The use of public participation in the design of effective internet-based advanced traveler information systems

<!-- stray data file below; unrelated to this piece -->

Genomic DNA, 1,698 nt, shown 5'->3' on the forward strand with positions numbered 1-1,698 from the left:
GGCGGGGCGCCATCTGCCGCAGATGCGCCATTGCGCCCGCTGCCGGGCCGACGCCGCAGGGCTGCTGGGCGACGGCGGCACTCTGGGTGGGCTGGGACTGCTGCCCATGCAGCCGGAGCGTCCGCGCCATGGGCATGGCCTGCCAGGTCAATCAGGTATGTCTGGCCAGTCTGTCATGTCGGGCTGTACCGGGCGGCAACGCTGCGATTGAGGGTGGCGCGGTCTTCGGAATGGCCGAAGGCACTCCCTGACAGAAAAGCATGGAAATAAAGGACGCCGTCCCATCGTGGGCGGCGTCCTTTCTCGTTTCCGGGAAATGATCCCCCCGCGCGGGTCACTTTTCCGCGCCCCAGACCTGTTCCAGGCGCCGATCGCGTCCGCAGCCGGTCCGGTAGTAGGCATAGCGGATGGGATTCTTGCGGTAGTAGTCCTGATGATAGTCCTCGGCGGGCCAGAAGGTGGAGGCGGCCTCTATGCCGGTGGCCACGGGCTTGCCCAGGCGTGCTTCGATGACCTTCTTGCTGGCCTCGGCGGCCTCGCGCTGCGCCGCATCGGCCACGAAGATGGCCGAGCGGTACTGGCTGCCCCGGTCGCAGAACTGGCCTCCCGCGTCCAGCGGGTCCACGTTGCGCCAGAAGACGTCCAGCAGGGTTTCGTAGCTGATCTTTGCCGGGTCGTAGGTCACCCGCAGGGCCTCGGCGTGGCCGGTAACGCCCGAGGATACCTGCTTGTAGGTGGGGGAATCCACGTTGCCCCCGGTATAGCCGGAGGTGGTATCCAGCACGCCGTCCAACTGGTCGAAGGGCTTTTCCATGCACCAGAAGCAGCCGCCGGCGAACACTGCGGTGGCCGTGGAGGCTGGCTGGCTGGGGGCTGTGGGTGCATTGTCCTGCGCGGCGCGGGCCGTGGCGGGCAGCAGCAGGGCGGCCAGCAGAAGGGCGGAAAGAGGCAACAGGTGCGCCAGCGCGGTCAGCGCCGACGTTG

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This thesis examines three methods of public participation and their potential application to the design of internet-based Advanced Traveler Information Systems (ATISs). ATISs have the ability to reduce congestion by providing their users with real-time traffic information that can affect their travel decisions to avoid areas of high traffic. This study first uses a website evaluation method to determine a baseline of ATIS website quality. It then uses three forms of public participation, a survey, a future's workshop, and a feedback website to determine user preferences for Georgia's traveler information website, NaviGAtor. The results of the participation are then analyzed for their strengths and weaknesses and their applicability to ATIS development. The study concludes that the feedback website is the most applicable form of participation for ATIS design, followed by surveys that should be used periodically, and future's workshops that should be used rarely.